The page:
3 thoughts on “The Framework Coder on the Tractor”
Since last year I been using JPA (Eclipselink BTW) in the projects I been involved in the company I work for. I FORCED my coworkers to use it and, after a while they realize that the effort invested in learning it pays in the middle ans the long run. I even have to convince management of the productivity gain introducing JPA without their approval!
They (coworkers) only learn the very basic stuff!
Sometimes they come and ask me why they get an error related to detached entity, optimistic lock and so!
It is so frustrating that having the WHOLE Internet to get answers they don’t look for their self!
I think that “java developers” (if we can call them that way) are getting lazy…
There is a special site for such people. It’s called Google it for me: http://googleitfor.me/
Although I am a Flex/AS3 guy, and not a Java developer, I have been in your shoes. The solution is simple: hire programmers with experience contributing to an open source project, and whom have experience teaching others what they know in their field. From experience, you do not really know something until you have to to teach it to others, and you do not really understand an open source framework until you are in a position to contribute a patch or a fix to it.
As for the resume bit, I look for developers who show that they know their stuff without playing the lying game. If they have teaching (or tech writing) and open-source contribution experience, that’s usually good enough for me, but I also look for a little honesty — not so many skills listed, but demonstrates a firm knowledge of them. Which is why I personally list “primary” and “secondary” skillsets: recruiters love all the acronyms (if I cared about recruiters, that is) and it lets me be honest: “No, I don’t do backend. No, I don’t do server side code at all. But I’ve written books on ActionScript, and can edit Flex framework down to the nth code line.” That kind of honesty wins me a lot of points. And has won points with me when I’m doing the hiring.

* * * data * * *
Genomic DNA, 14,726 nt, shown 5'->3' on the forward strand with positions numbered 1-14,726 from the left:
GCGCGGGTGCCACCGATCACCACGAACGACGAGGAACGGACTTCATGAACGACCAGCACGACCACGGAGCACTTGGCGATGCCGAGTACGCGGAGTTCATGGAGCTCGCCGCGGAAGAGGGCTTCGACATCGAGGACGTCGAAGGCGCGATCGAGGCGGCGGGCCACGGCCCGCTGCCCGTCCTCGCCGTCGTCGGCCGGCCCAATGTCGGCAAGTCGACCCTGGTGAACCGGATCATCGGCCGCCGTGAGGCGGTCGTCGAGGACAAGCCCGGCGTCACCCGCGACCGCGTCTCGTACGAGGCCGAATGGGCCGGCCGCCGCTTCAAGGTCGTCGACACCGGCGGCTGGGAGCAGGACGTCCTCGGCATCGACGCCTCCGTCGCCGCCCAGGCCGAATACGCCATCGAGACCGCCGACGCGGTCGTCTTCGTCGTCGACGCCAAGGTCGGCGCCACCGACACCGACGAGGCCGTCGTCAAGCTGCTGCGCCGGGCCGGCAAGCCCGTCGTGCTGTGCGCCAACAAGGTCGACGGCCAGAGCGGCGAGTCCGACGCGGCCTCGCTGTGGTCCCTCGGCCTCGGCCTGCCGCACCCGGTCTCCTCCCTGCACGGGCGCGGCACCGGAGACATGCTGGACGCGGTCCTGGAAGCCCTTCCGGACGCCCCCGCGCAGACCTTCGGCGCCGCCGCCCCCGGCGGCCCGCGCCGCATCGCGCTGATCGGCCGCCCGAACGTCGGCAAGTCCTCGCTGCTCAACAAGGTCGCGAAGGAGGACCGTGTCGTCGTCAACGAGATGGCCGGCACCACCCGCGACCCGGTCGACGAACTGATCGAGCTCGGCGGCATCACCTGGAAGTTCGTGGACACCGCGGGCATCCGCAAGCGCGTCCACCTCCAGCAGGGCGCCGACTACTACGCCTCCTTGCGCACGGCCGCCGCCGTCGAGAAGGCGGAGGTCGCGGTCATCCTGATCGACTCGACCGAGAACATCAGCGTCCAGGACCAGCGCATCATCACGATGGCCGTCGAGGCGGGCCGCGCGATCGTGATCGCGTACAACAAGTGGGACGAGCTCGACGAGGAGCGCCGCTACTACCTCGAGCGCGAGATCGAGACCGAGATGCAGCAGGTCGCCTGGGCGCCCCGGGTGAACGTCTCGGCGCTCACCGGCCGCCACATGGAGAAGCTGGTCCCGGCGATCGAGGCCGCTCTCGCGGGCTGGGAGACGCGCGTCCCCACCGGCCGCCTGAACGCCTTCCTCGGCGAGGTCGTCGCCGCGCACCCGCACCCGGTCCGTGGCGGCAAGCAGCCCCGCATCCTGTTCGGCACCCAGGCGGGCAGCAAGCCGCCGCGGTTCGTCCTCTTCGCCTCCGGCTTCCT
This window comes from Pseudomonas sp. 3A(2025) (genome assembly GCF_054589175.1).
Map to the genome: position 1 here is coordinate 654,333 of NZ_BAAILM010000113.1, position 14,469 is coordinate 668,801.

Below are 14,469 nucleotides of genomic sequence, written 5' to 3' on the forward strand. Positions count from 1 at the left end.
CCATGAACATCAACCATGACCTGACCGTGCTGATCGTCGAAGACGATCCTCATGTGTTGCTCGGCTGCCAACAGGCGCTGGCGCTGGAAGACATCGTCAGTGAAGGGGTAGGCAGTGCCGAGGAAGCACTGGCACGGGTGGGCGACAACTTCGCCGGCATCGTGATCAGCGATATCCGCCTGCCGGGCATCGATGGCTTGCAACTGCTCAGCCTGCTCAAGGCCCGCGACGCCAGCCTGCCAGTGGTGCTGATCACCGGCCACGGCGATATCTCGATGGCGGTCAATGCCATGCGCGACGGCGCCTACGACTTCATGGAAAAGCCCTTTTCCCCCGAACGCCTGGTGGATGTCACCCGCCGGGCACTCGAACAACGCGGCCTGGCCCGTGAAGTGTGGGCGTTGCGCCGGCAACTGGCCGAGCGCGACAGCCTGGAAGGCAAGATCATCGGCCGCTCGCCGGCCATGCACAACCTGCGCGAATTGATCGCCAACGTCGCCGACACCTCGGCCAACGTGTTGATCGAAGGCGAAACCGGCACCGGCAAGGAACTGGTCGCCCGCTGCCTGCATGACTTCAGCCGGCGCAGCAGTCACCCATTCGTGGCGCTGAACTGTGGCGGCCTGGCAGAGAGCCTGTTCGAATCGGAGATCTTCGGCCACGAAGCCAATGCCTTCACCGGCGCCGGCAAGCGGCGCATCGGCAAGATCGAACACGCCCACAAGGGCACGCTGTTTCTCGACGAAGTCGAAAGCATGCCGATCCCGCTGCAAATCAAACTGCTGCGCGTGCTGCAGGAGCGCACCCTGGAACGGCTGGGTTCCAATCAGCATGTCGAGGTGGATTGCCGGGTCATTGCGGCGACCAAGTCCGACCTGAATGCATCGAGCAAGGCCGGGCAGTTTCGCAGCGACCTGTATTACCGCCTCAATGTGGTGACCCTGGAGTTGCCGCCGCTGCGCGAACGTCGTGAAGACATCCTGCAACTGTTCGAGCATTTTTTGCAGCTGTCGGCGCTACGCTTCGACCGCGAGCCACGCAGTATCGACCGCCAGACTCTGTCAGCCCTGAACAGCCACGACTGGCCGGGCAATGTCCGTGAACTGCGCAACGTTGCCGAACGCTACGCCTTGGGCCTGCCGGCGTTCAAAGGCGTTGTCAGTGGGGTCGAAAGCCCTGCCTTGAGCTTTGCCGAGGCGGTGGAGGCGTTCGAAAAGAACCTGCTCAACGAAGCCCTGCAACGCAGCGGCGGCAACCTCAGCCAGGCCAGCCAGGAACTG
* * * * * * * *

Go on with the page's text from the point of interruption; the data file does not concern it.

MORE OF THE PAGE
And by the way, speed coding tests are not going to show you whom the good developers are. Just like certifications don’t tell you. Speed tests are great for people who like tests. Most of the good developers I personally know such at ’em. Certifications are great for people who memorize stuff. Neither alone makes a good programmer. What makes a good programmer in my books is innovative thinking. Do you know how to get a tractor out of the mud _before_ it gets stuck, by yourself, without calling in the national guard?
Don’t know the answer off the top of your head, or able to recite of the top of your head the API which caused the mess? No problem. As long as you know what the problem is, know some of it off the top of your head, and the rest where to go find the information, and then how to go about putting together a solution to fix it. That may take prototyping and looking stuff up. I don’t mind, I’ll wait… can you do it?
This is the guy that gets things done. This is the guy that would get the job.
Most good developers are what I call Edisons (after Thomas Edison). They don’t bother memorizing a lot of stuff, but they have done a lot of stuff, and bridge the gap between what they have done and what they don’t know by trial-and-error, by prototyping in other words. The problem is, to an inexperienced developer, this looks a lot like “winging it,” but it is the furthest thing from that. Everybody expects good developers to be what I call “Teslas” (after Nicola Tesla): geniuses without parallel able to memorize anything and build it all in their heads before they write a single line of code. But if you go looking for Teslas, you’re going to wait a loooong time. Look for the Edisons.